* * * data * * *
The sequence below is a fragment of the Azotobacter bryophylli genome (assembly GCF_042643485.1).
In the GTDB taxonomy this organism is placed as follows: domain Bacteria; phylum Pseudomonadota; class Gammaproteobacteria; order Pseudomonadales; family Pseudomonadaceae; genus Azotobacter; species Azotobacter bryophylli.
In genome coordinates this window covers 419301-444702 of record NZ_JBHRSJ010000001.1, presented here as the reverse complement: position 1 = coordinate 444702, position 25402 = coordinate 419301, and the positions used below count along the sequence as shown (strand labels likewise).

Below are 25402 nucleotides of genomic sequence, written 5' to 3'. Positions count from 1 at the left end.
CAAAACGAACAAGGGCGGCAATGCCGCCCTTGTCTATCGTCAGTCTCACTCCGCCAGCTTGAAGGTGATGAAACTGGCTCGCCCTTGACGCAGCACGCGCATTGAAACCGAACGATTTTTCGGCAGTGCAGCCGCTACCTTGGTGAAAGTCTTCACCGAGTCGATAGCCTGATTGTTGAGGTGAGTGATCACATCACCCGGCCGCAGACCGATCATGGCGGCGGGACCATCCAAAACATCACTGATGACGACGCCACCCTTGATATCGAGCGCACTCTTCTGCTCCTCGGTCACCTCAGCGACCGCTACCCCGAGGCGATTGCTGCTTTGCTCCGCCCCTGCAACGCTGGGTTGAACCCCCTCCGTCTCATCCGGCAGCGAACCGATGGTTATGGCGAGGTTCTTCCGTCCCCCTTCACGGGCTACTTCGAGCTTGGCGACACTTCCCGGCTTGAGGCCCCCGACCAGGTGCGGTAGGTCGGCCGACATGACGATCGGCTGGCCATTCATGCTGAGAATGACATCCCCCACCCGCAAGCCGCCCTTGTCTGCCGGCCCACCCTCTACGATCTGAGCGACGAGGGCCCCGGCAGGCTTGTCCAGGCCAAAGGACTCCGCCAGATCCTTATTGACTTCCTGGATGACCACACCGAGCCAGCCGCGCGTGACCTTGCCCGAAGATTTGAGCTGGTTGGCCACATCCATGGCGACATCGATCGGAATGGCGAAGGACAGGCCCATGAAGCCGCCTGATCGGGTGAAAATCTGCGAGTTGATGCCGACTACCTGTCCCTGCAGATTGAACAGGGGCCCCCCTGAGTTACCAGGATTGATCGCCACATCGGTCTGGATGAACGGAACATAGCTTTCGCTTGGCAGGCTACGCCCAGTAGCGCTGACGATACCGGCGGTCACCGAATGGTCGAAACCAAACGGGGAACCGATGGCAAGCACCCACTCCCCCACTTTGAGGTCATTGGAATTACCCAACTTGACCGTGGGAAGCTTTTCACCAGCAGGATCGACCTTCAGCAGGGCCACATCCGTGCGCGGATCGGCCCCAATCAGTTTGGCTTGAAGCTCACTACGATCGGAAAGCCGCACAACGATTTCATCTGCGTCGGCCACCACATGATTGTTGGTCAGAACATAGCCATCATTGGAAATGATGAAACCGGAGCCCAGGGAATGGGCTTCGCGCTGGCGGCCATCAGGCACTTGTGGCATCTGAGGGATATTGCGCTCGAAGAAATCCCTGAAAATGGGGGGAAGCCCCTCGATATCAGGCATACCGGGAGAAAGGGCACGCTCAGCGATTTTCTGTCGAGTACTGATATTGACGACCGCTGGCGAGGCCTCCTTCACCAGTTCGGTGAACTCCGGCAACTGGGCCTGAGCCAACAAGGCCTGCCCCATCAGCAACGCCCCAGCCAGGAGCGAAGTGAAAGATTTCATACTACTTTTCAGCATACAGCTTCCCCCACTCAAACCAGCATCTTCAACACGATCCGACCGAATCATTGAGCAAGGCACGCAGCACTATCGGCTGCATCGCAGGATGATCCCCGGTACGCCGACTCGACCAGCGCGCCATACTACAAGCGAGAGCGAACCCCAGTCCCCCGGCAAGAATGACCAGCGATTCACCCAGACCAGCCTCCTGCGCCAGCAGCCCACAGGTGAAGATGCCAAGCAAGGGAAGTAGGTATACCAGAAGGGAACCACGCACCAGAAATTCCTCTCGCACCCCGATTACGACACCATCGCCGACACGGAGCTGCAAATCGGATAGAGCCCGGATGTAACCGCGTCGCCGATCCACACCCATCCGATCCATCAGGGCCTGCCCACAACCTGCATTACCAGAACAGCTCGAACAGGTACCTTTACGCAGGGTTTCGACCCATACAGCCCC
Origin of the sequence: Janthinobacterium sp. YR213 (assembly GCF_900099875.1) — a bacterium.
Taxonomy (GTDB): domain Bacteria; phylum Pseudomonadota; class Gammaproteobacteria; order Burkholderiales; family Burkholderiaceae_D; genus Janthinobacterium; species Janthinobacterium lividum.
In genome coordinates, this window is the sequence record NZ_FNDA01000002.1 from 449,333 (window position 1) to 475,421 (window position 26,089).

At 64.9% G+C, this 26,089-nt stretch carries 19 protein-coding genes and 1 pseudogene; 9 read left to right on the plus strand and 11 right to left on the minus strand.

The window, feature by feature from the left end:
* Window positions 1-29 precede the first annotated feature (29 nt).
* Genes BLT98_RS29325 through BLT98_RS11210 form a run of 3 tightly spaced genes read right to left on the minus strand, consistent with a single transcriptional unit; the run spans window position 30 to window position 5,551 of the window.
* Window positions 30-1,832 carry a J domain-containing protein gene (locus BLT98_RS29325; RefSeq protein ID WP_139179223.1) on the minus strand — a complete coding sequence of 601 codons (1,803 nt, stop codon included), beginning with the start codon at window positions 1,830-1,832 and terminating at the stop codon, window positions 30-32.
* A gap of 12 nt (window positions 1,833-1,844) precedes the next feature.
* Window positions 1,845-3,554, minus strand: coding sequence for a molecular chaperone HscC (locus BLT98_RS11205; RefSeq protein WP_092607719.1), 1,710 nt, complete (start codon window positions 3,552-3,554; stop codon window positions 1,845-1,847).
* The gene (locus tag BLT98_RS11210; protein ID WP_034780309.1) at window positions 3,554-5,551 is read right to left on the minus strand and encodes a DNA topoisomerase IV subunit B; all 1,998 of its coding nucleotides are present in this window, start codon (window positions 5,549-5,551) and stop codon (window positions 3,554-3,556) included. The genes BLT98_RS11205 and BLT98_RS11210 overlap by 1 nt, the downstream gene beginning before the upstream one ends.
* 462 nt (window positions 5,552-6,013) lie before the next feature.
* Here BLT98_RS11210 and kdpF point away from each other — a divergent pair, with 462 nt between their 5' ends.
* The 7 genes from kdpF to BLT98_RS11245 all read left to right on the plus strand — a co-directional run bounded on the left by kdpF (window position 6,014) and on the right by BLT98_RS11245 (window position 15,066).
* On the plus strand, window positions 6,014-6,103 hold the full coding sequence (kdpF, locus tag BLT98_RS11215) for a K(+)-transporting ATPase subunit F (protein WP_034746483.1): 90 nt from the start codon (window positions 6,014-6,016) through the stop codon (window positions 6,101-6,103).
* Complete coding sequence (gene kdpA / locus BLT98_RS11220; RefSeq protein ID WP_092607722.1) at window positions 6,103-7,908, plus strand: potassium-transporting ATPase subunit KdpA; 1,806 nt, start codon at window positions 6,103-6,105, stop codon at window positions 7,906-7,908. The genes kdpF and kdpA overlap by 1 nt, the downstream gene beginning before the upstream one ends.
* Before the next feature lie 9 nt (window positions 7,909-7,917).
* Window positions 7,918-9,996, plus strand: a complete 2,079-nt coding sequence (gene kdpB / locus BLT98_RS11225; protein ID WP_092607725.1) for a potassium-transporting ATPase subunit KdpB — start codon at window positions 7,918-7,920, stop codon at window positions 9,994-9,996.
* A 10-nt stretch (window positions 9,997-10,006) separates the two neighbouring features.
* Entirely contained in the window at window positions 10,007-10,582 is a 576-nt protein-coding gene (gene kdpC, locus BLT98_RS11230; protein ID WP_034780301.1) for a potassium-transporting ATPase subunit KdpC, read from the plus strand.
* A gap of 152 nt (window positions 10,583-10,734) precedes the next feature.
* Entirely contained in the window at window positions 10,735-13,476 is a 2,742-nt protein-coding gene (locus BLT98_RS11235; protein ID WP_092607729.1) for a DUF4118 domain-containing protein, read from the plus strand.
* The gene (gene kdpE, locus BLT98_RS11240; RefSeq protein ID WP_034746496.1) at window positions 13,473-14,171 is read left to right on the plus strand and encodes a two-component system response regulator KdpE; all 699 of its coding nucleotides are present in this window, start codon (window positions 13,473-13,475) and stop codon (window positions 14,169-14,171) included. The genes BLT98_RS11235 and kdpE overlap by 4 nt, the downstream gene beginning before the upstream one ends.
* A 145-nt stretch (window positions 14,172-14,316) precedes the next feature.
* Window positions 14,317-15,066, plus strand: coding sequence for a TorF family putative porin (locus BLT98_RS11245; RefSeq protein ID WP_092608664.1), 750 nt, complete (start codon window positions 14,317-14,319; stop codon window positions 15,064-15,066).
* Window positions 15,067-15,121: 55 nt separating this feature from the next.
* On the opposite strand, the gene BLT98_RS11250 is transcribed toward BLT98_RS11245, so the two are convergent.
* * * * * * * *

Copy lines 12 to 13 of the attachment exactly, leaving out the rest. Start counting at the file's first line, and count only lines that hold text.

* Genes BLT98_RS29325 through BLT98_RS11210 form a run of 3 tightly spaced genes read right to left on the minus strand, consistent with a single transcriptional unit; the run spans window position 30 to window position 5,551 of the window.
* Window positions 30-1,832 carry a J domain-containing protein gene (locus BLT98_RS29325; RefSeq protein ID WP_139179223.1) on the minus strand — a complete coding sequence of 601 codons (1,803 nt, stop codon included), beginning with the start codon at window positions 1,830-1,832 and terminating at the stop codon, window positions 30-32.